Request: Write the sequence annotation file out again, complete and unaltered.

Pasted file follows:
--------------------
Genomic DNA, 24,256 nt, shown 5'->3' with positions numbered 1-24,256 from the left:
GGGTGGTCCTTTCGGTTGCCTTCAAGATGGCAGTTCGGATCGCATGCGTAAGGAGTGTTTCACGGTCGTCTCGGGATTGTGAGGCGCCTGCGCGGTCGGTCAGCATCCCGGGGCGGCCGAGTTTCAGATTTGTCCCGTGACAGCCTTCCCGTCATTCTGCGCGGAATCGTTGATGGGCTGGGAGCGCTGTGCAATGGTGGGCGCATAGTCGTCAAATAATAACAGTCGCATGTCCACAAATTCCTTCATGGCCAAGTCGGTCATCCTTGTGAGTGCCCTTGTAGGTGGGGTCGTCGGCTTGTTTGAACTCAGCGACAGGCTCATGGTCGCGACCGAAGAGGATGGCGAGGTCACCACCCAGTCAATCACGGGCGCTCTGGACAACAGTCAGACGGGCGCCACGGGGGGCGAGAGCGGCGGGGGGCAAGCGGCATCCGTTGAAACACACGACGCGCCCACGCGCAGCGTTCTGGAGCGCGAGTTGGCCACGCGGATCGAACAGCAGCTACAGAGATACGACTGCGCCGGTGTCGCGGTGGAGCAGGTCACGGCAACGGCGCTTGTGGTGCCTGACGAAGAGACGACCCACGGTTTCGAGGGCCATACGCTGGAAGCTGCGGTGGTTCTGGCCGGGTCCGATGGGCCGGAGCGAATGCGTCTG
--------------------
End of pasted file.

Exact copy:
Genomic DNA, 24,256 nt, shown 5'->3' with positions numbered 1-24,256 from the left:
GGGTGGTCCTTTCGGTTGCCTTCAAGATGGCAGTTCGGATCGCATGCGTAAGGAGTGTTTCACGGTCGTCTCGGGATTGTGAGGCGCCTGCGCGGTCGGTCAGCATCCCGGGGCGGCCGAGTTTCAGATTTGTCCCGTGACAGCCTTCCCGTCATTCTGCGCGGAATCGTTGATGGGCTGGGAGCGCTGTGCAATGGTGGGCGCATAGTCGTCAAATAATAACAGTCGCATGTCCACAAATTCCTTCATGGCCAAGTCGGTCATCCTTGTGAGTGCCCTTGTAGGTGGGGTCGTCGGCTTGTTTGAACTCAGCGACAGGCTCATGGTCGCGACCGAAGAGGATGGCGAGGTCACCACCCAGTCAATCACGGGCGCTCTGGACAACAGTCAGACGGGCGCCACGGGGGGCGAGAGCGGCGGGGGGCAAGCGGCATCCGTTGAAACACACGACGCGCCCACGCGCAGCGTTCTGGAGCGCGAGTTGGCCACGCGGATCGAACAGCAGCTACAGAGATACGACTGCGCCGGTGTCGCGGTGGAGCAGGTCACGGCAACGGCGCTTGTGGTGCCTGACGAAGAGACGACCCACGGTTTCGAGGGCCATACGCTGGAAGCTGCGGTGGTTCTGGCCGGGTCCGATGGGCCGGAGCGAATGCGTCTG